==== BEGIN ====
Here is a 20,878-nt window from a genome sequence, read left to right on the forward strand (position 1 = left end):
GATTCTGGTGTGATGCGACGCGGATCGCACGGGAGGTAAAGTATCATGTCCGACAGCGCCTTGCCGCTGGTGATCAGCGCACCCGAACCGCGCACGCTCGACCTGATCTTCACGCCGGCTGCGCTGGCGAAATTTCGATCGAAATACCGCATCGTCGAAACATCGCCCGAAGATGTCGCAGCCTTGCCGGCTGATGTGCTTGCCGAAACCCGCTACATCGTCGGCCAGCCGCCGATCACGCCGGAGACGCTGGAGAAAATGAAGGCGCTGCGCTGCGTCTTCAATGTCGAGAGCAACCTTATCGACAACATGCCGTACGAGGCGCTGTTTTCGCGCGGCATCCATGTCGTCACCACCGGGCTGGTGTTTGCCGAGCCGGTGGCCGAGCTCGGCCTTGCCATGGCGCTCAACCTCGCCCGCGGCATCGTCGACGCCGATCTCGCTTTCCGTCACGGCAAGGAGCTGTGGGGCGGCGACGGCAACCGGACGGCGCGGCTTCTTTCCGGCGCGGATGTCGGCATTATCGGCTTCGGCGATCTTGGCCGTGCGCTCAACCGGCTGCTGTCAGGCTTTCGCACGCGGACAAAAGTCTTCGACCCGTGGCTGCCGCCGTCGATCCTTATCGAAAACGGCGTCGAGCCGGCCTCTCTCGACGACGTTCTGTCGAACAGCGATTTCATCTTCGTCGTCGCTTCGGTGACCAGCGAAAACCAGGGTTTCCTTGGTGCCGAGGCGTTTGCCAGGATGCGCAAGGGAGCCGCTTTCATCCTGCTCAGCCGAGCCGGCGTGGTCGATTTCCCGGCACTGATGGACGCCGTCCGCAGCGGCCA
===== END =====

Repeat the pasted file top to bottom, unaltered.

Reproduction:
Here is a 20,878-nt window from a genome sequence, read left to right on the forward strand (position 1 = left end):
GATTCTGGTGTGATGCGACGCGGATCGCACGGGAGGTAAAGTATCATGTCCGACAGCGCCTTGCCGCTGGTGATCAGCGCACCCGAACCGCGCACGCTCGACCTGATCTTCACGCCGGCTGCGCTGGCGAAATTTCGATCGAAATACCGCATCGTCGAAACATCGCCCGAAGATGTCGCAGCCTTGCCGGCTGATGTGCTTGCCGAAACCCGCTACATCGTCGGCCAGCCGCCGATCACGCCGGAGACGCTGGAGAAAATGAAGGCGCTGCGCTGCGTCTTCAATGTCGAGAGCAACCTTATCGACAACATGCCGTACGAGGCGCTGTTTTCGCGCGGCATCCATGTCGTCACCACCGGGCTGGTGTTTGCCGAGCCGGTGGCCGAGCTCGGCCTTGCCATGGCGCTCAACCTCGCCCGCGGCATCGTCGACGCCGATCTCGCTTTCCGTCACGGCAAGGAGCTGTGGGGCGGCGACGGCAACCGGACGGCGCGGCTTCTTTCCGGCGCGGATGTCGGCATTATCGGCTTCGGCGATCTTGGCCGTGCGCTCAACCGGCTGCTGTCAGGCTTTCGCACGCGGACAAAAGTCTTCGACCCGTGGCTGCCGCCGTCGATCCTTATCGAAAACGGCGTCGAGCCGGCCTCTCTCGACGACGTTCTGTCGAACAGCGATTTCATCTTCGTCGTCGCTTCGGTGACCAGCGAAAACCAGGGTTTCCTTGGTGCCGAGGCGTTTGCCAGGATGCGCAAGGGAGCCGCTTTCATCCTGCTCAGCCGAGCCGGCGTGGTCGATTTCCCGGCACTGATGGACGCCGTCCGCAGCGGCCA